Ted Mooney, Teds signature
Ted Mooney, P.E.
Pine Beach, New Jersey

January 7, 2010

A. I agree with all said here, regarding lacquer. However a couple of important steps were missed.
1. After it has been polished there will be some residue left it is important to remove this, in warm to hot soapy water.
2. Gloves (I find the surgical type is best) must be put on, this is important as any finger prints will be seen after the Lacquer is applied.
I find at least 3 coats should be applied. The slightly warm fitting will allow the lacquer to dry more quickly.

Brian Edwards
- Sydney Australia

April 24, 2011 -- this entry appended to this thread by editor in lieu of spawning a duplicative thread

Q. Hello,

Brass "knuckles?"? I am a disabled Veteran who uses a walking cane. I purchased one with a brass eagle head and over time the finish has worn off and the brass is turning my palm green. Recently I sent it to a plater who refinished it and said they would also apply a sealant of some type to prevent it from turning my hand green, but after several months the finish has worn off again and it is turning my hand green. I was wondering if I could paint it with something and then seal it myself to keep this from happening. I understand the sweat from my hand is what is causing the reaction. Any ideas on the matter?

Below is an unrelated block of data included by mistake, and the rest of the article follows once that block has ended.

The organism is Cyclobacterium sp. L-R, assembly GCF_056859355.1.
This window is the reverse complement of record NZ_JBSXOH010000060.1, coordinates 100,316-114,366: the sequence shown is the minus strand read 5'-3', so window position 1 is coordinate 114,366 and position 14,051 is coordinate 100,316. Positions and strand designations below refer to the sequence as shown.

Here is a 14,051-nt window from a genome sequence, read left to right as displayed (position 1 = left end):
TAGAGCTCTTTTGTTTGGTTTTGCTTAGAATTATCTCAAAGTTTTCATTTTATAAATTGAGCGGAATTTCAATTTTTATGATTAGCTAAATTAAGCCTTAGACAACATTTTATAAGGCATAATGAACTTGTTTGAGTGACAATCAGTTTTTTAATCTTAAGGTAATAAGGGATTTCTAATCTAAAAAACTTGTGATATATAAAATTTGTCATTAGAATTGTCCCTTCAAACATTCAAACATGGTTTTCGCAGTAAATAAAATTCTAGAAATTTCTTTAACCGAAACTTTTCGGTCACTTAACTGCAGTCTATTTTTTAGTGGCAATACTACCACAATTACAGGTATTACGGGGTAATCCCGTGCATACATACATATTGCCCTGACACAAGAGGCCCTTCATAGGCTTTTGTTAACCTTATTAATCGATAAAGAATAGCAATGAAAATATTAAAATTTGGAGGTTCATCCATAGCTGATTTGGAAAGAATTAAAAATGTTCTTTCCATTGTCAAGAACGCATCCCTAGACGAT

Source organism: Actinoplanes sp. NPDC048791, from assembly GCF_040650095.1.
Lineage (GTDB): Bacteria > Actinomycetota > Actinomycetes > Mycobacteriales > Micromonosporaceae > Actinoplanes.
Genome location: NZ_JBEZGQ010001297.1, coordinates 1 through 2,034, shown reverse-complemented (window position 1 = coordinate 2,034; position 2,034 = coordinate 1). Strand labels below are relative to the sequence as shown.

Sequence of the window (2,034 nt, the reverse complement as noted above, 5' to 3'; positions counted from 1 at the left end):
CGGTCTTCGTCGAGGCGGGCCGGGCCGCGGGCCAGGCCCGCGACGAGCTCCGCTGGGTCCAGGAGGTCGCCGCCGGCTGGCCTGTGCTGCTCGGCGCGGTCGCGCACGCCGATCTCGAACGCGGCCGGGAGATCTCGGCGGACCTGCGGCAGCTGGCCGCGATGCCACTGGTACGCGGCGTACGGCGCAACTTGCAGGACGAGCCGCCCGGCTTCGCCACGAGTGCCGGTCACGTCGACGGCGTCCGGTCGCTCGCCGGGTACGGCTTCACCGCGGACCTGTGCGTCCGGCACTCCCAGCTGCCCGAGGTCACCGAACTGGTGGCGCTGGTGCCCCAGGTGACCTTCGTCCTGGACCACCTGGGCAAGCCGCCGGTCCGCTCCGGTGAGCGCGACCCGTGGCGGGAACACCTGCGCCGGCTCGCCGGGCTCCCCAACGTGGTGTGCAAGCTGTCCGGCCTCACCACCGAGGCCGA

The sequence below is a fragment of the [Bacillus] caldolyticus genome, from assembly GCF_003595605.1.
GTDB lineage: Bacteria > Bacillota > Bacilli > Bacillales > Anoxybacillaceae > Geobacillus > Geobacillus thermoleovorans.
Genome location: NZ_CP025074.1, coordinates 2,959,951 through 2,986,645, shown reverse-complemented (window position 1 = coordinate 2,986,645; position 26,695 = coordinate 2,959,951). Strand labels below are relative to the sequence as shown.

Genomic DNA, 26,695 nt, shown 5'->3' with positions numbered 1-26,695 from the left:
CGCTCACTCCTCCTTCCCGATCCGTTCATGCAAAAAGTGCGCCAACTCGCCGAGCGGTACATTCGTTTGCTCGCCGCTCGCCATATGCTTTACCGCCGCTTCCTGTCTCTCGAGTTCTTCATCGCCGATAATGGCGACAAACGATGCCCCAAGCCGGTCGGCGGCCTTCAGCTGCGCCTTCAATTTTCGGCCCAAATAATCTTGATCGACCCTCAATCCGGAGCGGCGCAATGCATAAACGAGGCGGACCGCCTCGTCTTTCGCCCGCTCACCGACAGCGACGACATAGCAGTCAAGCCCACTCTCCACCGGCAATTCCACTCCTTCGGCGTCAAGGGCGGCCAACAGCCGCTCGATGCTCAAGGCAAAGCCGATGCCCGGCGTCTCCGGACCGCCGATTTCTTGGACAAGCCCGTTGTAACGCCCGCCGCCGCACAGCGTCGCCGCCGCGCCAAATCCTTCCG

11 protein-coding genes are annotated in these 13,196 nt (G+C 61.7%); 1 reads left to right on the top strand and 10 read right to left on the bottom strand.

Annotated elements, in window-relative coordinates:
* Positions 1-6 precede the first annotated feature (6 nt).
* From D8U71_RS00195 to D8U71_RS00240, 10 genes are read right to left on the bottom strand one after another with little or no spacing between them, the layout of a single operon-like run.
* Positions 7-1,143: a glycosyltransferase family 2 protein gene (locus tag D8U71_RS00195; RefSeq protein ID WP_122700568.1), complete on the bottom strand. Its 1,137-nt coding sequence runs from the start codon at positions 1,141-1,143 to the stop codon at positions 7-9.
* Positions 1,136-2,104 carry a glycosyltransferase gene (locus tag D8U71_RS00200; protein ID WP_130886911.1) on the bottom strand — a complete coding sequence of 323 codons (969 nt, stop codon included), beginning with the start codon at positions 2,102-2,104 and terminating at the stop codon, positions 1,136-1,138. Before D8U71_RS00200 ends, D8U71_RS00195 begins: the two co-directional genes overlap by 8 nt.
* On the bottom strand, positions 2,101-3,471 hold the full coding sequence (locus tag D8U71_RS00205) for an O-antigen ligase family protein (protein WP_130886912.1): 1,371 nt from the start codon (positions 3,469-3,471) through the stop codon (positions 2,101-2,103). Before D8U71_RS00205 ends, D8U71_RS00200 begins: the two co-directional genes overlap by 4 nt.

Thank you,

Manolo Fogg
Hobbyist - Woodburn, Kentucky

Brass Lacquer

April 25, 2011

A. Hi, Manolo.